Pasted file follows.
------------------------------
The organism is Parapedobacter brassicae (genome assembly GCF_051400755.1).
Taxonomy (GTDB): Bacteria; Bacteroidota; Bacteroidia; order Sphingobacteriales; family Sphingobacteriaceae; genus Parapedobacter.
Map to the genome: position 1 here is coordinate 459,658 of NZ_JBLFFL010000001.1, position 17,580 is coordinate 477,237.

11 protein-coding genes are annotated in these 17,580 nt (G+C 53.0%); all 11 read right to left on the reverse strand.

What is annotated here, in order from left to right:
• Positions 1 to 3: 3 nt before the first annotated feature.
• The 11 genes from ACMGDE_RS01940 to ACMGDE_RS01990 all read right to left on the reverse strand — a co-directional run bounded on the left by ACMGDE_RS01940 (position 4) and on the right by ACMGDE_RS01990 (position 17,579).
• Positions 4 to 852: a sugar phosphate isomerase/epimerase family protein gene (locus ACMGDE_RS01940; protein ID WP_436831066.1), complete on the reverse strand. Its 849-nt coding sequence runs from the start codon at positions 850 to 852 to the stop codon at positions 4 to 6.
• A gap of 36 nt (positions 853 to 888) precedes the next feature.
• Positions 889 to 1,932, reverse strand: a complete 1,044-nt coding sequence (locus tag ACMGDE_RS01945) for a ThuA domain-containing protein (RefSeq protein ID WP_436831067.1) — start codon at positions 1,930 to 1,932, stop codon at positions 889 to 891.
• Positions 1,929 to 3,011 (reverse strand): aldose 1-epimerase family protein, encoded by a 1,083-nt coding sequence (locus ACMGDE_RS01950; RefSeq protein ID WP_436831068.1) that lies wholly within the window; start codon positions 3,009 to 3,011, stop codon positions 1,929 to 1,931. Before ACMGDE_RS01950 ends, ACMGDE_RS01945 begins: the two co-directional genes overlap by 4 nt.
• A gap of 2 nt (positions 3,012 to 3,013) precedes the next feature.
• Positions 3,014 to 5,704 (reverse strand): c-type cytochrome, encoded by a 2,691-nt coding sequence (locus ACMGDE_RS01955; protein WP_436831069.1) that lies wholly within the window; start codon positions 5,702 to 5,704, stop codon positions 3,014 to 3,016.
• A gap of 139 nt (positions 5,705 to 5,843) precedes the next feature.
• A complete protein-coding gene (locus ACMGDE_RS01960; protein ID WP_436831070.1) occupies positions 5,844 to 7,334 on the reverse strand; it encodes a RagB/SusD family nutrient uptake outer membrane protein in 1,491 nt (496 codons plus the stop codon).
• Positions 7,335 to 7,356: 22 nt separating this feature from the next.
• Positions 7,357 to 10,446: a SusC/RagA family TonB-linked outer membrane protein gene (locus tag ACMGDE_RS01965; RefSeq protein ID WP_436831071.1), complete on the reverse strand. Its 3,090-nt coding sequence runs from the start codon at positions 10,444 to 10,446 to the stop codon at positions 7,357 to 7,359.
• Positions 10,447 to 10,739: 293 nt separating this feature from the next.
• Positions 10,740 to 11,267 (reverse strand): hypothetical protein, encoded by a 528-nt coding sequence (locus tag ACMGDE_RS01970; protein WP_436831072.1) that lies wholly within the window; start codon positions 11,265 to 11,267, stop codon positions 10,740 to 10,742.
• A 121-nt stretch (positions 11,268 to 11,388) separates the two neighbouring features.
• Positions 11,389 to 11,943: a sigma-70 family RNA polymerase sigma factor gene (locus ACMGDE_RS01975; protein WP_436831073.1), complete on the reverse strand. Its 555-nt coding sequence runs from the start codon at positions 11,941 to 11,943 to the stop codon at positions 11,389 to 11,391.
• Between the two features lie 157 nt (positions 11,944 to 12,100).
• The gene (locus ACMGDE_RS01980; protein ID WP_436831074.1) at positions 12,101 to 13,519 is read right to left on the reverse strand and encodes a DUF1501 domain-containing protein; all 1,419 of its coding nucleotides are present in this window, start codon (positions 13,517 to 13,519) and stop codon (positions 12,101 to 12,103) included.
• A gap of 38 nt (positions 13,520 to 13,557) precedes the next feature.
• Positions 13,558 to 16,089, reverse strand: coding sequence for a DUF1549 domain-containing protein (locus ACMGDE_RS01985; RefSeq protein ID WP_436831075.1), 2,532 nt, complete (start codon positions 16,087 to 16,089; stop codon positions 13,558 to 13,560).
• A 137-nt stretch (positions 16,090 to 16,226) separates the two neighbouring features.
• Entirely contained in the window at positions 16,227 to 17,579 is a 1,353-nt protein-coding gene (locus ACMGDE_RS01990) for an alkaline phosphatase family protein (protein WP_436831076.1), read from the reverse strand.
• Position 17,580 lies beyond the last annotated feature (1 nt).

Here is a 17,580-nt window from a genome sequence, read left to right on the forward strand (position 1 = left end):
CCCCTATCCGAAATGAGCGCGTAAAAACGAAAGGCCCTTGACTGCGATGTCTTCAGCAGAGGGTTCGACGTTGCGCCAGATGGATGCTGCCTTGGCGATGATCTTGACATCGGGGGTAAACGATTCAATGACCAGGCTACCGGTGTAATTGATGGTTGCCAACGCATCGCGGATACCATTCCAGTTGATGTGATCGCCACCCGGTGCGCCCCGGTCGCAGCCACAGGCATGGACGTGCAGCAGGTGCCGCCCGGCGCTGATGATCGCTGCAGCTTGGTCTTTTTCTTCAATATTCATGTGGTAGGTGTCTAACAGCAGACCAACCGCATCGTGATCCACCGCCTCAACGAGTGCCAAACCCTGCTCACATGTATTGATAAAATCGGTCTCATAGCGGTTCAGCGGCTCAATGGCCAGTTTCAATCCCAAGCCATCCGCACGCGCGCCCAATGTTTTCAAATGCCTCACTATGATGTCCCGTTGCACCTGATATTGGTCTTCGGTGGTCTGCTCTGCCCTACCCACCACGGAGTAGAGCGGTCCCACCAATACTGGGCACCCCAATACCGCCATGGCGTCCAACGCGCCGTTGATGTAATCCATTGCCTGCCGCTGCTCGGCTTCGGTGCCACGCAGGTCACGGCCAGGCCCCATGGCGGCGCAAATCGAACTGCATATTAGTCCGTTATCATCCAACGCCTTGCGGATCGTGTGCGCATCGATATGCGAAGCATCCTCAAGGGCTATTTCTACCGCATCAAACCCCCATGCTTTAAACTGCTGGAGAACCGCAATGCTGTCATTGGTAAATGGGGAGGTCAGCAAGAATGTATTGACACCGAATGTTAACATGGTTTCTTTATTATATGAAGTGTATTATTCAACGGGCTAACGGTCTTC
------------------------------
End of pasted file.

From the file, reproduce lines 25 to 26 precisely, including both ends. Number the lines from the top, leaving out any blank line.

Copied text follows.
• Positions 13,558 to 16,089, reverse strand: coding sequence for a DUF1549 domain-containing protein (locus ACMGDE_RS01985; RefSeq protein ID WP_436831075.1), 2,532 nt, complete (start codon positions 16,087 to 16,089; stop codon positions 13,558 to 13,560).
• A 137-nt stretch (positions 16,090 to 16,226) separates the two neighbouring features.